A Quick Look at the Palladium Robotech RPG (1986) — Introduction
July 23, 2015
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The Palladium system takes a lot of flak. I’m not quite sure that it’s fair, really. I mean, the number of people that are playing games that are little more than hacked versions of classic D&D rule sets right now is pretty crazy. Why should anyone fault Kevin Siembieda for doing pretty much the same thing?
Just for me personally, I can say that I got a lot more play out of this line than some of its competition. My friends and I just didn’t get terribly far with either Twilight 2000, FASA Doctor Who, or GURPS Second Edition. And whatever faults the line might have, you’ve got to give credit where credit’s due: everything from GURPS Third Edition to Labyrinth Lord is sold in a perfect bound format that Palladium was pushing out way before everybody else.
So I thought I’d look back at this game just to see what was actually there, what could conceivably be done with it, and what was liable to happen to a group that seriously took it up. I do remember a friend of mine had most of this along with Star Frontiers and Battletech. Truth be told, Battletech took the lion’s share of our tabletop gaming. Granted, we weren’t really hard core roleplayers. Still, we spent a lot of time pouring over the Robotech books because they gave the canonical data on the “real” versions of our favorite Battlemechs. The fact that these giant robots were not faithfully adapted to FASA’s system really got under our skin. We actually spent a lot of time overhauling the system just so it could get them right!
Anyway, I’m going to start this off by taking a look at just the introduction. Just this one section is loaded, too. I’m amazed at how much is packed in here.
- Palladium had access to not just the whole series, but also to Japanese books on the source material and to Carl Macek as well. In a pre-internet world, this was a huge deal. Just as with FASA Doctor Who, an RPG book like this was about the only easy way for a kid to get more information about their favorite TV shows.
- Palladium promises to go beyond the TV show and interpolate new future history into the gaps of the TV show’s continuity… with the results influenced by and blessed by Carl Macek. This point would have gone right past me when I was a kid, but now I think it’s awesome.
- However, Palladium will emphasize (I think) the period just after the end of the Macross series, a time period that “will place characters in a pretty freewheeling situation with a lot of obvious adventure possibilities in this post-holocaust world.” That’s really wild… and it’s right up my alley… but I’ve got to say, this is not what most people would expect to play in a Robotech game. My first thought for that would be Veritech fighter pilots stationed on the SDF-1 as it bums around the solar system battling with Zentradi. Of course, he points out that you can play it any way you want… but having the default setting be something so off the wall is just kind of mind blowing.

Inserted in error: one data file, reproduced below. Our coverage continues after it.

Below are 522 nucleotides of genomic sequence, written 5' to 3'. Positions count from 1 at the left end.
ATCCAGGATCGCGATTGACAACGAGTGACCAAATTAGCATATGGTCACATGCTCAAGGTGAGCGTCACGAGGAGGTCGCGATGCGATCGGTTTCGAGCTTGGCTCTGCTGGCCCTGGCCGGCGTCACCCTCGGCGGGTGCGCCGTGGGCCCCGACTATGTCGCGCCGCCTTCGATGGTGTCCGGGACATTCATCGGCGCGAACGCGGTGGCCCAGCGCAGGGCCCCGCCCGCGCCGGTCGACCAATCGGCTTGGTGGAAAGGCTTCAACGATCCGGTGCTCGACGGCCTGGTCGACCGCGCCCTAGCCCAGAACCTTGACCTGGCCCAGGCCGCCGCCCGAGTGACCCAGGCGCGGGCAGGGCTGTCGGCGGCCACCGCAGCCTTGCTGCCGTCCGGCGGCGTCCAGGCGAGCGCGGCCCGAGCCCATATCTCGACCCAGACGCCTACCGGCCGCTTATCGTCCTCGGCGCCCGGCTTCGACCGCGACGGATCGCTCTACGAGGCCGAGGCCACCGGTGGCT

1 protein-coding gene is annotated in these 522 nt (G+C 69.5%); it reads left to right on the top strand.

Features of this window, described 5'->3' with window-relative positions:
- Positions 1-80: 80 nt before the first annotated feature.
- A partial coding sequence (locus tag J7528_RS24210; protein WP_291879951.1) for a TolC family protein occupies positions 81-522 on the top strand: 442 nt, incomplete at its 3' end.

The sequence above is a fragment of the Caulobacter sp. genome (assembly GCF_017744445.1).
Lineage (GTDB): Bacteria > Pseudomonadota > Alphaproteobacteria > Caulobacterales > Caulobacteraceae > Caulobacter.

- I love this part, though: “Role-playing games are really just an advanced form of regular board games. In fact, they are so advanced that they no longer need a board.” I think this really is the key to the Palladium system. It is first and foremost oriented to a “theater of the mind” style of play. If you read the rules and feel like something is missing, it may be because you haven’t embraced this assumption that the game is built on!
- The example of play features Rick Hunter verses a micronized Zentradi in a hostage crisis type situation. Rick is put in a position where his player will have to make a quick decision based on the sort of thing that is not covered by the rules at all. The first time I read this passage, I know I tuned it out. Mainly, I haven’t watched enough episodes to even know what a micronized Zentradi would want to be doing– but also, the scene had nothing to do with Mecha shooting at each other! I think Keven Siembieda is again tipping us off to a critical aspect of the game’s default mode of play.
- You get to the end of the sample play passage and he reveals that what he has been doing is game mastering for you. This says to me that role-playing is so complicated, you just can’t explain it. Not without scaring a new player off. Keven Siembieda chooses to deal with that by giving you a brief glimpse and then turning you loose. Well… I don’t think I really got it when I was a kid. As an adult, however, I find his irrepressible enthusiasm to be refreshing. He really does act like the whole idea of role-playing games is just the best thing ever.
Just going by this one page, this game is completely, mind-numbingly insane. I mean, if I was going to make this game… it is absolutely unlike anything I would think to do. That this made sense at one time does not make sense. I love it!